Russians are crossing from Tijuana to San Diego in large numbers to ask for political asylum

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TIJUANA, BAJA CALIFORNIA.- Phil Metzger promises to arrange entry to the United States for Russian-speaking asylum-seekers through unmatched connections with U.S. border officials and people in Mexico who can guarantee safety while traveling. Though seeking asylum is free, the pastor of Calvary San Diego said his services are “not cheap.”

In an interview with a Russian-language YouTube channel, he touted director computer access to U.S. Customs and Border Protection to enroll migrants and was vague about “opportunists” in Mexico who ensure customers’ safety after they fly there on tourist visas and while they wait in Tijuana to cross.

“I just know there’s a lot of power on that side that I just don’t control,” the evangelical Christian pastor said. “But I do have one control. I control who goes across. So I have to negotiate. To keep those people safe, I have to negotiate with those in power (in Mexico).”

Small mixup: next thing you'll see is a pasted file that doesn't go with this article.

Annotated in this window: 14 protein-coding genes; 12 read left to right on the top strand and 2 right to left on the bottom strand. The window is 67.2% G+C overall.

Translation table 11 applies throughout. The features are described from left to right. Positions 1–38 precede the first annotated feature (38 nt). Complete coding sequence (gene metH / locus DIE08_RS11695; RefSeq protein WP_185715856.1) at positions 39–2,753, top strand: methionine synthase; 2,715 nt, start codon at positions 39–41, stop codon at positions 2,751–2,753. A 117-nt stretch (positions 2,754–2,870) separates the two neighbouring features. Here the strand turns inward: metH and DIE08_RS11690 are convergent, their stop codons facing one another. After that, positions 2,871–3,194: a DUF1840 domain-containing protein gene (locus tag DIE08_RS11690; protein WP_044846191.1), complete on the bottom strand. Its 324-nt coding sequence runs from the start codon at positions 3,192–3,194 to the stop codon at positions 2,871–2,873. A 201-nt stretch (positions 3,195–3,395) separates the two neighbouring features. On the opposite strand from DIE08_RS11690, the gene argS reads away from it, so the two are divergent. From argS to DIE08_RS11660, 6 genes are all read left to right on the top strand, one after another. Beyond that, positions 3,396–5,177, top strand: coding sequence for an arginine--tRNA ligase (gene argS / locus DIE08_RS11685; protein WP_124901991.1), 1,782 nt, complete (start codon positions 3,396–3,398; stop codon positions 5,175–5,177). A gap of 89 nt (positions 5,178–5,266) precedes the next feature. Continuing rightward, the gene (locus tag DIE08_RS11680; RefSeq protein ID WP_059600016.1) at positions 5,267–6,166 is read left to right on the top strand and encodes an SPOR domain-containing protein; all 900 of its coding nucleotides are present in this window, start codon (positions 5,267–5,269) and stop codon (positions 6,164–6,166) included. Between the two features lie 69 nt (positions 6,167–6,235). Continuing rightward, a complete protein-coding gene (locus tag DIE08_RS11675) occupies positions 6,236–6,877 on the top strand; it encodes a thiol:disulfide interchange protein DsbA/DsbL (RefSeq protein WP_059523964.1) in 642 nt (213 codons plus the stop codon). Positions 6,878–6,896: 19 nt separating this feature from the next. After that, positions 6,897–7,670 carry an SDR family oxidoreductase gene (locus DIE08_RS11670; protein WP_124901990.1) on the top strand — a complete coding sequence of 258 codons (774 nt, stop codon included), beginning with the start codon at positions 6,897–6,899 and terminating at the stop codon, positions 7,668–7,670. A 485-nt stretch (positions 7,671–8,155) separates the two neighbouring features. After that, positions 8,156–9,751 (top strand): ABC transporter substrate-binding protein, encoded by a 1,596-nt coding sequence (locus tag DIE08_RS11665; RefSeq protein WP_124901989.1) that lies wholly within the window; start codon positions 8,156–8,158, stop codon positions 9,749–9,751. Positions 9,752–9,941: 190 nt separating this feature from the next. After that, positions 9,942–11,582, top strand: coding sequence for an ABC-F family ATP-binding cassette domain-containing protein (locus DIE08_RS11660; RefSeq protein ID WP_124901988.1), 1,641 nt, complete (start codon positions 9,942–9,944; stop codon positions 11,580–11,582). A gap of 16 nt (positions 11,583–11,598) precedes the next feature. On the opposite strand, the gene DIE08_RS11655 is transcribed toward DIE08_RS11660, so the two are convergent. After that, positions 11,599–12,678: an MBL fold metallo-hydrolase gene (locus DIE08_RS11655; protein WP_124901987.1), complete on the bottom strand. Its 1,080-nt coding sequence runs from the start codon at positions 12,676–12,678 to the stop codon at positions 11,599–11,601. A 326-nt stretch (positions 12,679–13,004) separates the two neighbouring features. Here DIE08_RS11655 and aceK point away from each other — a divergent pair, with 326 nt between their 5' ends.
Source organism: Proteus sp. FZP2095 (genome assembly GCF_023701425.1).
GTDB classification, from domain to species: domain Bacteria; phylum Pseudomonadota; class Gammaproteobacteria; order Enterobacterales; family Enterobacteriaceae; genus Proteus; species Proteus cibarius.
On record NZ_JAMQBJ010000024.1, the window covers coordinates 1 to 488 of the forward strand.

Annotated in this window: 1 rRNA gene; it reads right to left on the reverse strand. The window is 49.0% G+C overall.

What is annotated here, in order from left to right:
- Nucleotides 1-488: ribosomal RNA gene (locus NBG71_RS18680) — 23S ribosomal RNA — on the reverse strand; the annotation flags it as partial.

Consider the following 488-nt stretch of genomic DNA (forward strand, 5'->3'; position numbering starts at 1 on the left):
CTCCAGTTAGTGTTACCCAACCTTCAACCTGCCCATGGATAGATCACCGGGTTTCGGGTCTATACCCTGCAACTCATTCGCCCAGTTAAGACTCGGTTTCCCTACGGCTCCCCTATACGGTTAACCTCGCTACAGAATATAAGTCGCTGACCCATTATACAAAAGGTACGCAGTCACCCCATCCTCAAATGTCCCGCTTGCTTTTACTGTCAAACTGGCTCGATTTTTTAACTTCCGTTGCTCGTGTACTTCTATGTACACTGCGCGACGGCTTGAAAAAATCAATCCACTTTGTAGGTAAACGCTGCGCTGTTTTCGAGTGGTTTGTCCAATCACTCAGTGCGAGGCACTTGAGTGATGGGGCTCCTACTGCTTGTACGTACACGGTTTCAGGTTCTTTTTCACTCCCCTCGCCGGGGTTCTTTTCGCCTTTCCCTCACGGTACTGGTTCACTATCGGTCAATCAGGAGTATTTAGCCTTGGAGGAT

Asylum is supposed to be free for those most in need; many have been unable to even ask for protection under COVID-19 restrictions that are set to expire Wednesday.

Yet Metzger’s service, as described in the 25-minute interview last month at his church in the San Diego suburb of Chula Vista, is a private money-generating enterprise that uses its government connections to bypass those restrictions. It’s part of an opaque, bewildering patchwork of exemptions CBP has developed. Immigration advocates select who gets in, though CBP has the final say.

Asked about an outside group charging money, the Department of Homeland Security said there is no fee related to exemptions from asylum restrictions and that it will “look into any allegation of abuse.”

“DHS takes any allegations of fraud or abuse of our immigration systems very seriously,” it said in a written response to questions about the service.

The pastor did not respond to text, email, and phone messages left over a week and his office was closed when a reporter went there on a recent weekday afternoon.

This story is part of an ongoing Associated Press series, “Migration Inc,” which investigates individuals and companies that profit from the movement of people who flee violence and civil strife in their homelands.

Source.- OEM

Baja California Post

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